The militants, who came from a Mali-based al-Qaida splinter group run by an Algerian, attacked the plant Wednesday morning. Armed with heavy machine guns and rocket launchers in four-wheel drive vehicles, they fell on a pair of buses taking foreign workers to the airport. The buses’ military escort drove off the attackers in a blaze of gunfire that sent bullets zinging over the heads of crouching workers. A Briton and an Algerian — probably a security guard — were killed.

The militants then turned to the vast gas complex, divided between the workers’ living quarters and the refinery itself, and seized hostages, the Algerian government said. The gas flowing to the site was cut off.

Saturday’s government statement said the militants came across the border from “neighboring countries,” while the militants said they came from Niger, hundreds of miles (kilometers) to the south.

On Thursday, Algerian helicopters kicked off the military’s first assault on the complex by opening fire on a convoy carrying both kidnappers and their hostages to stop them from escaping, resulting in many deaths, according to witnesses.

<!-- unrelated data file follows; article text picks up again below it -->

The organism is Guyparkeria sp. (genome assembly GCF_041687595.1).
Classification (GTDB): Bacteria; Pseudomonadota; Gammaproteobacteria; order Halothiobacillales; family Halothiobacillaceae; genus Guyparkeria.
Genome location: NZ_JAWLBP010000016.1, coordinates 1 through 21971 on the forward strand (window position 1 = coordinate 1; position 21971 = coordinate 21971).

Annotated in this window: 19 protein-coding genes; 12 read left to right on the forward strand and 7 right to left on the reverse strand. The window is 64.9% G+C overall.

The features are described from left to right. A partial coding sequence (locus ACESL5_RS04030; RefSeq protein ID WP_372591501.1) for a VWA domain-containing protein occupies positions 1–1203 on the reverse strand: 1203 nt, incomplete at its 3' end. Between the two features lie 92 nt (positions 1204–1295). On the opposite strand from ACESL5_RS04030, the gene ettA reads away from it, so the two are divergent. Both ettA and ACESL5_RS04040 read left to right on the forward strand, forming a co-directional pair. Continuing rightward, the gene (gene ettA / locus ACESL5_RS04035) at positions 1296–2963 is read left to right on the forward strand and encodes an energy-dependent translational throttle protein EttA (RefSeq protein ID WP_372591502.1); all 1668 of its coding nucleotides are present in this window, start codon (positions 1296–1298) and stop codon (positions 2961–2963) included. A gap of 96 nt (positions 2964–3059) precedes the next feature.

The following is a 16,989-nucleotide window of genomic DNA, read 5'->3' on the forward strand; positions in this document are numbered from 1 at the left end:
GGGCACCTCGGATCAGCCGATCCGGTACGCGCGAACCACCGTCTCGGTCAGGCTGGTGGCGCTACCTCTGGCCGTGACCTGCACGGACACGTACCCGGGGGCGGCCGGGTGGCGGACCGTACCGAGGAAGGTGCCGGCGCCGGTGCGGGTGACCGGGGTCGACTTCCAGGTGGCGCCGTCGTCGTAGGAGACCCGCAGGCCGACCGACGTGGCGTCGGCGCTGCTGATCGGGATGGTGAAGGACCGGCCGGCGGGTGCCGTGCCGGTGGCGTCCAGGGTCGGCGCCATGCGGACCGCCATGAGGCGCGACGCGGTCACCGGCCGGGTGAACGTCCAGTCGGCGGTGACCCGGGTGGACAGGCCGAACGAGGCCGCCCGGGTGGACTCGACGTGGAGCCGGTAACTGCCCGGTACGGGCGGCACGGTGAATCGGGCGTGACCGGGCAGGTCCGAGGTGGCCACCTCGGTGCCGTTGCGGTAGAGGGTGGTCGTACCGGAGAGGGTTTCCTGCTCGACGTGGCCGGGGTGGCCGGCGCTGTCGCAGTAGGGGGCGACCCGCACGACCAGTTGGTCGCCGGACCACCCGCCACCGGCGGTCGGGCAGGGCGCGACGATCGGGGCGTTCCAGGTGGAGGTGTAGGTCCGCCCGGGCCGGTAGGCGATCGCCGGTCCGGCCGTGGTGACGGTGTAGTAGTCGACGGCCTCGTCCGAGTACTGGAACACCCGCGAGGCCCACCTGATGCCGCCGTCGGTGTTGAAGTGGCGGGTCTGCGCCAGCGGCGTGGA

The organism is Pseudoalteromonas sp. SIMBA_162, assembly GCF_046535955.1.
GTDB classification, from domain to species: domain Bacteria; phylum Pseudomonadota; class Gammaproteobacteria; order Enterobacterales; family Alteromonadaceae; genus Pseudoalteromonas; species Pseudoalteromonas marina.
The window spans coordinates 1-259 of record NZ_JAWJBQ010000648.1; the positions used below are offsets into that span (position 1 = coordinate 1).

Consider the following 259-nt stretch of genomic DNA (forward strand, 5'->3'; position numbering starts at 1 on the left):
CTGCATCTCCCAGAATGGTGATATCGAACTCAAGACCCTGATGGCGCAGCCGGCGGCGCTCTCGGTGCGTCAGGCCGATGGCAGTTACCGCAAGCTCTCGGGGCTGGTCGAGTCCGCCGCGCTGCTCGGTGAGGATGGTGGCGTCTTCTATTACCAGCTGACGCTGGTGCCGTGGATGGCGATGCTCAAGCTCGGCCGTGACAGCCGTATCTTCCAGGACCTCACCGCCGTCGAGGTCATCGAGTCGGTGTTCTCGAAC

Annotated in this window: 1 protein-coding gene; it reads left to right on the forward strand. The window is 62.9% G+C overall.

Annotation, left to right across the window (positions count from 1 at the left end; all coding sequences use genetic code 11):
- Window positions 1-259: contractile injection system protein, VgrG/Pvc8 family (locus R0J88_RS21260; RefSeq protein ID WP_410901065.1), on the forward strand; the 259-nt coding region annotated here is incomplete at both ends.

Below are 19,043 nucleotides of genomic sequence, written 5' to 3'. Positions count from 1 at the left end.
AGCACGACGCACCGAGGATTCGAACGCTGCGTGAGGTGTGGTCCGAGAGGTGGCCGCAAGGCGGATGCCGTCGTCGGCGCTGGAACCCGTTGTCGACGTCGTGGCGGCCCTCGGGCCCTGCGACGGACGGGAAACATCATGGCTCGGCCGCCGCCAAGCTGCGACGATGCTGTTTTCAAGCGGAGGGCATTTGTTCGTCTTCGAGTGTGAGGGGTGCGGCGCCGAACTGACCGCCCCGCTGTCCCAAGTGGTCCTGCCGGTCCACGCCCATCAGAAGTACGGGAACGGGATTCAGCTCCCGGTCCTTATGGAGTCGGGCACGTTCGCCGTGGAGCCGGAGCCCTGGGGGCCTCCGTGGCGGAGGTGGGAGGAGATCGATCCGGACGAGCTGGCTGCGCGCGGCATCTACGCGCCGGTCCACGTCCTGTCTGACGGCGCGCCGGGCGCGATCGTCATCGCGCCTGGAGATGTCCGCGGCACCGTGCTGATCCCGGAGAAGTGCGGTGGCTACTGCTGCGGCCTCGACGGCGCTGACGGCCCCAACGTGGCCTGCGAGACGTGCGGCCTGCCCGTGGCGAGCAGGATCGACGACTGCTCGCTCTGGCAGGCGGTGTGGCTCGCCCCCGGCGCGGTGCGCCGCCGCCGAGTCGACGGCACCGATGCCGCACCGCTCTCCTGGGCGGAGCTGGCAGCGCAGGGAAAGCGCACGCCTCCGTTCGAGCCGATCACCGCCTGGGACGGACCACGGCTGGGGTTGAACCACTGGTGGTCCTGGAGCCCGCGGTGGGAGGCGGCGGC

The accounts of hostages who escaped the standoff showed they faced dangers from both the kidnappers and the military.

Ruben Andrada, 49, a Filipino civil engineer who works as one of the project management staff for the Japanese company JGC Corp., described how he and his colleagues were used as human shields by the kidnappers, which did little to deter the Algerian military.

On Thursday, about 35 hostages guarded by 15 militants were loaded into seven SUVs in a convoy to move them from the housing complex to the refinery, Andrada said. The militants placed “an explosive cord” around their necks and were told it would detonate if they tried to run away, he said.

“When we left the compound, there was shooting all around,” Andrada said, as Algerian helicopters attacked with guns and missiles. “I closed my eyes. We were going around in the desert. To me, I left it all to fate.”

Andrada’s vehicle overturned allowing him and a few others to escape. He sustained cuts and bruises and was grazed by a bullet on his right elbow. He later saw the blasted remains of other vehicles, and the severed leg of one of the gunmen.

The site of the gas plant spreads out over several hectares (acres) and includes a housing complex and the processing site, about a mile (1.6 kilometers) apart, making it especially complicated for the Algerians to secure the site and likely contributed to the lengthy standoff.